Friday, January 18, 2013

Spurious Detrending, and How We Describe Our Recessions


Consider this image:*†

Capture of Spuriously Detrended Real GDP from the 12-10-15-21 Businessweek

Graphs with a trend line like this are fairly common. They are used to present the view that 1) things used to be better, and 2) current conditions are worse.

This chart is deceptive.

It does one good thing: note that at the top it notes that a logarithmic scale is used. Using that scale — which is the mathematically correct thing to do — will tend to keep us from exaggerating our current state relative to the past.

And yet there’s the Great Recession, highlighted in pink, and circled three times (like it’s throbbing). Why is it so exaggerated if they did what they were supposed to do?

You see, this chart is also doing a bad thing: it fits a (single linear) trend through the data. Now, as explained in the handbook you may be correctly estimating the trend with your software, but if you are misapplying the idea in the first place, those nice looking estimates are junk. This is called spurious detrending, and this is an example. In this case, the spurious detrending accentuates the Great Recession.‡

Who would have an interest in making a misspecification like this? Mostly Democrats. Notice how the pink starts right after Bush takes office, and gets worse until Obama takes office. Also, note that the black shading corresponds mostly to the 1964-1981 period – with the Democratic presidents Johnson and Carter the bookends for that period (and economically liberal Republicans Nixon and Ford in the middle). It also shows the late Clinton years in black.

But Republicans might like this shading too: it makes the Reagan years look good.

The bottom line is that the shading just isn’t truly representing anything well. To see this, think about recessions. Every recession is lousy at the time, and should show up in pink when we look at the data retrospectively. But, they don’t. The postwar recessions are all there as dips in the jagged line: 1948-9, 1953-4, 1957-8, 1960-1, and 1981-2 (all correctly shown in pink), but what about 1969-70, 1973-5, 1980, 1990-1, and 2000-1 which are all shown in black! Would you be willing to go and tell all the people who were out of work in those periods … that those were the good times? And yet, that is exactly what this magazine is doing implicitly (note that the 1973-5 recession was every bit as bad as the Great Recession of 2007-9). They can get away with this because most people haven’t taken a class (like this one) where this sort of thing would be brought to their attention.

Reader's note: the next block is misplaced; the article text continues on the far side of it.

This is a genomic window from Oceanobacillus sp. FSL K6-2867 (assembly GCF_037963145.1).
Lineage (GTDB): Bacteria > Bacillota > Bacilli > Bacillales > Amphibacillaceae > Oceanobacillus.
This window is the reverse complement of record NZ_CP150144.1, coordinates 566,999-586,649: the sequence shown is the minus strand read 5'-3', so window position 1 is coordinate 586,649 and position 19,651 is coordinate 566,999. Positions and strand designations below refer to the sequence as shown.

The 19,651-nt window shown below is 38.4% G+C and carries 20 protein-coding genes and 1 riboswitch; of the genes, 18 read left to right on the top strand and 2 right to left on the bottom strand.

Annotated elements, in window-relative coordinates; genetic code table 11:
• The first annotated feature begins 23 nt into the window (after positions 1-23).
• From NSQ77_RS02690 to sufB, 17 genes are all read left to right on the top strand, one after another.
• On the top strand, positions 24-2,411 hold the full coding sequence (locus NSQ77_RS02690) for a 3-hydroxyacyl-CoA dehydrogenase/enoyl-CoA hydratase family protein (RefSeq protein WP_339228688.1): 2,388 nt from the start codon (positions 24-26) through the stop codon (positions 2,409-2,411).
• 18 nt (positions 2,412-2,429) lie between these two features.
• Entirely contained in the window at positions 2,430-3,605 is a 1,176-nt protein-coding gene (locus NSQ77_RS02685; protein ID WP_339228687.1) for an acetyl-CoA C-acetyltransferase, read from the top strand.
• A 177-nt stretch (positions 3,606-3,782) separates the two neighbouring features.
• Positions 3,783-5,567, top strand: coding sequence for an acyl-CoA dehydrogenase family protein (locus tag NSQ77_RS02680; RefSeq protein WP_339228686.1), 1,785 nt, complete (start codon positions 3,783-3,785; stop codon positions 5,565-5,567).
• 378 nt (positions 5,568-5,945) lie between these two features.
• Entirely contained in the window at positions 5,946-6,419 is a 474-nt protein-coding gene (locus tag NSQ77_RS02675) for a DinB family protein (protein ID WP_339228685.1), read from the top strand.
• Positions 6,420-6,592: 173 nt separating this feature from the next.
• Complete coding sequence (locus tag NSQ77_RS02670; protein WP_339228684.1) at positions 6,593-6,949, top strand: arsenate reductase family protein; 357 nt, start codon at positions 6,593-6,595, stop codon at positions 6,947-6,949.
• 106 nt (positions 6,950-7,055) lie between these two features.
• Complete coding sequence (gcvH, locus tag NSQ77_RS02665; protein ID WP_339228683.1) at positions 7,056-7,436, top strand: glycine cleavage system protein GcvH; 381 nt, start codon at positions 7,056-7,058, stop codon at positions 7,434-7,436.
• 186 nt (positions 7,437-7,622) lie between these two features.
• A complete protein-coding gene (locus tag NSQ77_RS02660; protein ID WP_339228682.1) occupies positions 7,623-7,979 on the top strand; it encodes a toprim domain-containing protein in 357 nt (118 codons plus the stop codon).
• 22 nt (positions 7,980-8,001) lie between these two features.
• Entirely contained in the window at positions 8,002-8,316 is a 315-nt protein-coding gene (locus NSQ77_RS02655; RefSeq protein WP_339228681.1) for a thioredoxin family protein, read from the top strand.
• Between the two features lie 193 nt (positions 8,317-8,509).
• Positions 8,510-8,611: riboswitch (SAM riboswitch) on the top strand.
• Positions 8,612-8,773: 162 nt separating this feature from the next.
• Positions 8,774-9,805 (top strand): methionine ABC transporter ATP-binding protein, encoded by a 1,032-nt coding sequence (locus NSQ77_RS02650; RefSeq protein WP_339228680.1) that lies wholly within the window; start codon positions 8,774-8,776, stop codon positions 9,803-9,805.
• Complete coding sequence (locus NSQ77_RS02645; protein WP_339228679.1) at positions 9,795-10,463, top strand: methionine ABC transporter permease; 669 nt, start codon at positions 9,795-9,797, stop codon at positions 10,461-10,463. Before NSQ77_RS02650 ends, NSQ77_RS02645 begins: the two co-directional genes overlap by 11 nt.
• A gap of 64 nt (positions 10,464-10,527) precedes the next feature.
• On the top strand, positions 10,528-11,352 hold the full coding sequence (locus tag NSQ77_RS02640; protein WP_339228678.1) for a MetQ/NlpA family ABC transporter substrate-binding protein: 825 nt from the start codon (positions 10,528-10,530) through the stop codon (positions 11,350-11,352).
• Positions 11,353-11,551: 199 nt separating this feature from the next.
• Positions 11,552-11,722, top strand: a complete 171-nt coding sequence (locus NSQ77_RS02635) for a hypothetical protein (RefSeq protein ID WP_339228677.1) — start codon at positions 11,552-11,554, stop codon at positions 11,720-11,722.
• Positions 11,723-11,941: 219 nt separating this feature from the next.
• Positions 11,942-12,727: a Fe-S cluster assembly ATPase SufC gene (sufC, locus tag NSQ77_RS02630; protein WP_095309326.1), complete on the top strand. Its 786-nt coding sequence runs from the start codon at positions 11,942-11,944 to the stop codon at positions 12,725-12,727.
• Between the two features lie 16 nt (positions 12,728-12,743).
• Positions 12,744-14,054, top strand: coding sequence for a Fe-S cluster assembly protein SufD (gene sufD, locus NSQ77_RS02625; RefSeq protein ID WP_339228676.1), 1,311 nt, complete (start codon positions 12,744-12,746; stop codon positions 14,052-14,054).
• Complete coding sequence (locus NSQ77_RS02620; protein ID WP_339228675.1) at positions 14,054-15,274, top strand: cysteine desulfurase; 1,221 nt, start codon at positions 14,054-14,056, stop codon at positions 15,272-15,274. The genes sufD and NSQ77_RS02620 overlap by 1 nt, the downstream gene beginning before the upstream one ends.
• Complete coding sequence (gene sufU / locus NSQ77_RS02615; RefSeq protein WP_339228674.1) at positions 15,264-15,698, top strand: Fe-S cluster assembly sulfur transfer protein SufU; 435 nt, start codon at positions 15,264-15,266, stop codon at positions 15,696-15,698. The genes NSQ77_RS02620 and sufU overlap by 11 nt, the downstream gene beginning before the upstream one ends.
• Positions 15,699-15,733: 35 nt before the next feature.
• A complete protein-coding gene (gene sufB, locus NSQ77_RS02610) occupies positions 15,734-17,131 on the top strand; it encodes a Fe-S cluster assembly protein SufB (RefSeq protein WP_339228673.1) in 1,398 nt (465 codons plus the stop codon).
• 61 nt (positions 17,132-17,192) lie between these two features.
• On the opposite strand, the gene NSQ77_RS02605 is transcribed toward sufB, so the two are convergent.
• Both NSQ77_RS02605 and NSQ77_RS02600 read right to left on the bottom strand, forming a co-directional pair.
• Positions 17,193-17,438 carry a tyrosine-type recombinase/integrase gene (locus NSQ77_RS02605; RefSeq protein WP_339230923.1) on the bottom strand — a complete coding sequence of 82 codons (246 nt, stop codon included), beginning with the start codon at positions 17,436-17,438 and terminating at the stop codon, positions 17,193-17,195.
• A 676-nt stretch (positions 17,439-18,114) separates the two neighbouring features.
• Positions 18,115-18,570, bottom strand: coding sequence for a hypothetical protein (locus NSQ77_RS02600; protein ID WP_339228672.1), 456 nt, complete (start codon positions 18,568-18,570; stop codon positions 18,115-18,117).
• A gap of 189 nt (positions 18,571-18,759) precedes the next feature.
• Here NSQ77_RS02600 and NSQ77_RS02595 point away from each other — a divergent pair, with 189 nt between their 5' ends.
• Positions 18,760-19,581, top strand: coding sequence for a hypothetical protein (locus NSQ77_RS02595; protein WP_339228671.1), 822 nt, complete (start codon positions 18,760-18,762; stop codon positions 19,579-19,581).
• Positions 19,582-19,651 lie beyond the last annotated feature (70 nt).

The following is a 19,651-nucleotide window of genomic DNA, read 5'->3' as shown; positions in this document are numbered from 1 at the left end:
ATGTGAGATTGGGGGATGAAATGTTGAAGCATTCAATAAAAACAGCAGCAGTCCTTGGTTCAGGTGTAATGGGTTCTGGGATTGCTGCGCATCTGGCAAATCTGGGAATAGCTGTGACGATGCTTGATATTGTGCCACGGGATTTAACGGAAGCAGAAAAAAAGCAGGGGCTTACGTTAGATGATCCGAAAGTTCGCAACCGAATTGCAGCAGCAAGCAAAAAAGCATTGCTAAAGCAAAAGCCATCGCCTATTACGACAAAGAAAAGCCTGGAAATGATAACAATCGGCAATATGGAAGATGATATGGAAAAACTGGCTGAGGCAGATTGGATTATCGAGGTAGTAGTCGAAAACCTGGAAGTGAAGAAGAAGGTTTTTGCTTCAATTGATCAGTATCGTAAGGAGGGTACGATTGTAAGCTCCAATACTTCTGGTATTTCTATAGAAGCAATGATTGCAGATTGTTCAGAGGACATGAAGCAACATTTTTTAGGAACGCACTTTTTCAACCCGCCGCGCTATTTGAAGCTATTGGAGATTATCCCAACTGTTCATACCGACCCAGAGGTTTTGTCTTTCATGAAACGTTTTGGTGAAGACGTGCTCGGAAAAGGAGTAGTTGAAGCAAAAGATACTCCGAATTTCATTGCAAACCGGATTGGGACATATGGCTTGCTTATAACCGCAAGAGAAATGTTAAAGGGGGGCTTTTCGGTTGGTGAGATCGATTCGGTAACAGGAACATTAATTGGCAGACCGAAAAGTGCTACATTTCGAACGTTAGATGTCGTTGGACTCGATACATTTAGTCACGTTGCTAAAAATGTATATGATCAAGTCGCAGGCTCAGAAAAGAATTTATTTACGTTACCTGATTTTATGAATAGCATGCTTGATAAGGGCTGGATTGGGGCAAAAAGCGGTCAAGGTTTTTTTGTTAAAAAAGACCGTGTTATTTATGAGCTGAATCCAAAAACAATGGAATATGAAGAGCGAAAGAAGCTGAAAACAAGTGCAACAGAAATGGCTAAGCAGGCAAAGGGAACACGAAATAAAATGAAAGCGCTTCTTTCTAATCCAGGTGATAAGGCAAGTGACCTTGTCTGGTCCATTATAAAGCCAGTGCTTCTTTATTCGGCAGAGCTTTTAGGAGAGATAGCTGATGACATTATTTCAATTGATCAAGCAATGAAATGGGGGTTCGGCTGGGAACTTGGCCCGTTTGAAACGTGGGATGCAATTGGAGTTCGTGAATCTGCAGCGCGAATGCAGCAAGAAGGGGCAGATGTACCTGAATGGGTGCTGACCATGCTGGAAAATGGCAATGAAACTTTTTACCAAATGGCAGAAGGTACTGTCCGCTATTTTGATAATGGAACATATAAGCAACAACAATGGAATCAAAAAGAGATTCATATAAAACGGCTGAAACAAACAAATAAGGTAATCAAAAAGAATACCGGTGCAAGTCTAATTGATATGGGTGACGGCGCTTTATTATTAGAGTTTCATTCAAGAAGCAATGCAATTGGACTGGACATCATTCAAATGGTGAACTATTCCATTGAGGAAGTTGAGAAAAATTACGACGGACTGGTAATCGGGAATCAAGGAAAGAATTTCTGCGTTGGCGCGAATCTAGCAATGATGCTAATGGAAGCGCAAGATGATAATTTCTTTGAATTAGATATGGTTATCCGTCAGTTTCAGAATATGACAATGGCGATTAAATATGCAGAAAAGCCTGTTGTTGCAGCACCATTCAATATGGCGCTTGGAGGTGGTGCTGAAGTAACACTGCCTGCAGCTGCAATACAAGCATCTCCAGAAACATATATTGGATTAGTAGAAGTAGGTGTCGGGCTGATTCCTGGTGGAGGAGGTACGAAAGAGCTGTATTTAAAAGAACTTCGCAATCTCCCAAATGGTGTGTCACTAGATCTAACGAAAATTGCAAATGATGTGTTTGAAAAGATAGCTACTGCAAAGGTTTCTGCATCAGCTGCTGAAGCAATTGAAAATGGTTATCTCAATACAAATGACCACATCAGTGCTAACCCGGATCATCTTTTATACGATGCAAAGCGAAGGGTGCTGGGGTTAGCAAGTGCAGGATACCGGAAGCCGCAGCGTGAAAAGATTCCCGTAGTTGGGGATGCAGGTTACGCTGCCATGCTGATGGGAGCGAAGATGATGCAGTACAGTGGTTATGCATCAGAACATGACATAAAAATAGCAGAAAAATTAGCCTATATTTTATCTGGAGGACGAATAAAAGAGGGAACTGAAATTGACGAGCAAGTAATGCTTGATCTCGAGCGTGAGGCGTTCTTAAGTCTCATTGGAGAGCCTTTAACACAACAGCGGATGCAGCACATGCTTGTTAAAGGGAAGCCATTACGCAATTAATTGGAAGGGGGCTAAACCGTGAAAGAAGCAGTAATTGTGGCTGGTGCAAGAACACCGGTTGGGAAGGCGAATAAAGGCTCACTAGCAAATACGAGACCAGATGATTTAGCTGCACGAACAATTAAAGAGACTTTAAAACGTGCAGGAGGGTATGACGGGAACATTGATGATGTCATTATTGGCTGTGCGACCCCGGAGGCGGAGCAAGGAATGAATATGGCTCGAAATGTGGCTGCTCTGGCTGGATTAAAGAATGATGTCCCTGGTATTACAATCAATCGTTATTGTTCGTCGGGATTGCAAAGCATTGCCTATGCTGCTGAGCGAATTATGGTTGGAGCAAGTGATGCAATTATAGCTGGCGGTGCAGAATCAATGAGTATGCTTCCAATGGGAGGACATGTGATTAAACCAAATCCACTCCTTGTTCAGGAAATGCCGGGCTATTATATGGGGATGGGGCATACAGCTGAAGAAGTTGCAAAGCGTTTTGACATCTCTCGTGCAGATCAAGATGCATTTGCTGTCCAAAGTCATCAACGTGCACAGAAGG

It also does a pretty bad job with the good times. Those 1950’s that people remember wistfully? They’re crap according to this chart. The boom in Clinton’s second term … is bad too. And the Bush expansion, which was rather long, and awfully good in 2005-6 … is all pink too.

* From pp. 28-29 of the October 15-21 issue of Bloomberg Business Week. Obviously, the hard copy was not interactive. You can see the interactive graphic here (although this one doesn’t do anything that you’re required to check out). What I pasted above is a screenshot of the interactive graphic.

† I could not get the interactive graphic to load in Firefox, but Chrome worked fine.

‡ I wonder whether this chart is even worse: they may not have estimated a trend at all … maybe they just drew the trend to make their point.

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